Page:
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only a sufficient force in that town to protect the manufactories and other property, in the saving of which the Confederate Government is interested. From Nashville, should any further retrograde movement become necessary, it will be made to Stevenson, and thence according to circumstances. It was also determined that the possession of the Tennessee River by the enemy, resulting from the fall of Fort Henry, separates the army at Bowling Green from the one at Columbus, Kentucky, which musrd fully prove that the plan of campaign, presented in definite shape to Beauregard and Hardee, had been long maturing in General Johnston's mind. To defend the line of the Cumberland was his first intention; should that fail, to fall back to Stevenson by the railroad from Nashville, and thence by the Charleston & Memphis Railroad to effect a junction with Polk's command at Corinth. All this was clearly foreshadowed in his conversations with Brown, Munford, Bowen, and Schaller. The prepa
enson and thence to Corinth, the writer propounded to General Gilmer the question of the practicability of such a move. The following is his reply: Being thus occupied, I had no conversation with your father at Nashville as to the after-movements of his army; nor did I have on the march to Murfreesboro. I think it was at Murfreesboro that I first knew of the decision to make, if practicable, a junction with Beauregard at Corinth. As to the movements by rail from Murfreesboro to Stevenson and thence to Corinth, by the Charleston & Memphis Railroad, it was simply impossible without sacrificing the supplies and munitions on which the subsistence and armament of the command depended. The entire transportation capacity of the railroads was taxed to the utmost, and even then immense quantities of meat and other commissary supplies were left at Nashville, Murfreesboro, Shelbyville, Fayetteville, and Huntsville. Again, the movement was made over the metal roads leading to Shelby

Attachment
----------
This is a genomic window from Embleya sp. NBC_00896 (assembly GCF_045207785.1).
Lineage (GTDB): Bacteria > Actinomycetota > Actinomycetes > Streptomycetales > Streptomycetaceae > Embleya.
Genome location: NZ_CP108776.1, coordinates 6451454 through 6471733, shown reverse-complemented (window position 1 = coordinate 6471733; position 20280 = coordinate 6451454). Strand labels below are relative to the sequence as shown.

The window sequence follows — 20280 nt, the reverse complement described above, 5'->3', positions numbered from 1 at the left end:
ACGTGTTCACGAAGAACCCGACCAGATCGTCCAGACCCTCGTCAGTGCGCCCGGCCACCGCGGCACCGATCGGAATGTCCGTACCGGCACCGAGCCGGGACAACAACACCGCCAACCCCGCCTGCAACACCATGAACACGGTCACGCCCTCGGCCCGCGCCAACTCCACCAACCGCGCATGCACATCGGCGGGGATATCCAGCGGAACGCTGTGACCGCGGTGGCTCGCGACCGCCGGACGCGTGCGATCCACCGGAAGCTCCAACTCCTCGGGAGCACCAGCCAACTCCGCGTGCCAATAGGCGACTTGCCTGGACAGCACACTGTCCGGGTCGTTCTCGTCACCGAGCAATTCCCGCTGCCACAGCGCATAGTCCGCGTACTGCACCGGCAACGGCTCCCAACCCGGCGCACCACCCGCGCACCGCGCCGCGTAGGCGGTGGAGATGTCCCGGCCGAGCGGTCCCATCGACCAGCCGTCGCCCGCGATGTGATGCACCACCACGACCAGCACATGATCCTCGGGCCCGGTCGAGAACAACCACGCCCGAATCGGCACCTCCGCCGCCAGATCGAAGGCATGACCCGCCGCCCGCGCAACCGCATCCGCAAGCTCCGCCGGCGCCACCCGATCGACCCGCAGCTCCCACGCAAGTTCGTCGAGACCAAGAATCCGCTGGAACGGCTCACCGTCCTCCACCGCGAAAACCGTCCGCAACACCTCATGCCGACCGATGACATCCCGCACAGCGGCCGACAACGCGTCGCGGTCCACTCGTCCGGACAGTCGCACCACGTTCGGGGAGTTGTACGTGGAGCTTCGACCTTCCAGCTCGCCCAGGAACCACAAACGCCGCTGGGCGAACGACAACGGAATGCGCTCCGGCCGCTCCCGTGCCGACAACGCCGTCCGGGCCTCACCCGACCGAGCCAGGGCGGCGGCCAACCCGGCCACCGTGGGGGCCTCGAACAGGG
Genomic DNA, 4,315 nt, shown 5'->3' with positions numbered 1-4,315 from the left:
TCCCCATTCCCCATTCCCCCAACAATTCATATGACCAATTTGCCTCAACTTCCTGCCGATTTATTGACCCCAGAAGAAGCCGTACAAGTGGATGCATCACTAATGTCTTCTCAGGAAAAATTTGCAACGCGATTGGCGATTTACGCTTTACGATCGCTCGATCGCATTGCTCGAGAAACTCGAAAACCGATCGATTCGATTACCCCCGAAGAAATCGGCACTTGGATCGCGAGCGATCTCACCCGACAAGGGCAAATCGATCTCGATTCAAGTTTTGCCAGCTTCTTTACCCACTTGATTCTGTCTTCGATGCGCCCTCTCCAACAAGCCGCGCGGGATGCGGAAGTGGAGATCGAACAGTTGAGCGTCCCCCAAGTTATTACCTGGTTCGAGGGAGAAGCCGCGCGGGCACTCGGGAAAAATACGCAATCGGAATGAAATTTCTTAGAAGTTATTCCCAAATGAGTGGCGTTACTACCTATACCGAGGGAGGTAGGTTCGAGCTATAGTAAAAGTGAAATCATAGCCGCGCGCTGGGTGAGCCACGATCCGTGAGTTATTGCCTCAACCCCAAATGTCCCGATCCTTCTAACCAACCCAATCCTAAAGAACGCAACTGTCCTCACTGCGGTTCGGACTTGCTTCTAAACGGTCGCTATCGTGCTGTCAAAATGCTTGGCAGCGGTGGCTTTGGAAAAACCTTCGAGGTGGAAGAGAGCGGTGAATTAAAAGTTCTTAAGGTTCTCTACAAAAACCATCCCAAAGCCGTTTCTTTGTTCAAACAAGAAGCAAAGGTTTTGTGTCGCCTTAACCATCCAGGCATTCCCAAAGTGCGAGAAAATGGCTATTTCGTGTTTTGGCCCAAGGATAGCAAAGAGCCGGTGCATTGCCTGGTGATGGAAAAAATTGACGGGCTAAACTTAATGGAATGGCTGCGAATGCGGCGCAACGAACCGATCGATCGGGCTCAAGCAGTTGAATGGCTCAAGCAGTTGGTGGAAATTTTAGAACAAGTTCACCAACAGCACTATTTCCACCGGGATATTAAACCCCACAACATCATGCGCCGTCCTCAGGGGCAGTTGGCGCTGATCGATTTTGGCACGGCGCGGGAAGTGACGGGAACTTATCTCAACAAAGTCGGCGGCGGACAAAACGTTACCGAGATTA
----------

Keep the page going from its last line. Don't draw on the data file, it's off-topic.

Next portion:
cceeded in making their escape. April, 30 The troops are short of provisions; there is a grist mill near, but the owner claims that it is out of repair, and can not be put in running order for some days, as part of the machinery is missing. On inquiry, I found that the owner of the mill was a rebel, and that the missing machinery had probably been hidden by himself. I therefore said to him that if he did not have the mill going by noon, I would burn it down; by ten o'clock it was running, and at three in the afternoon we had an abundance of corn meal. A detachment of the Third under Colonel Keifer crossed the river and reconnoitered the country beyond. It found no enemy, but returned to camp with an abundance of bacon — an article very greatly needed by our troops. Started at nine o'clock P. M. for Stevenson; marched all night. Whenever we stopped on the way to rest, the boys would fall asleep on the roadside, and we found much difficulty in getting them through.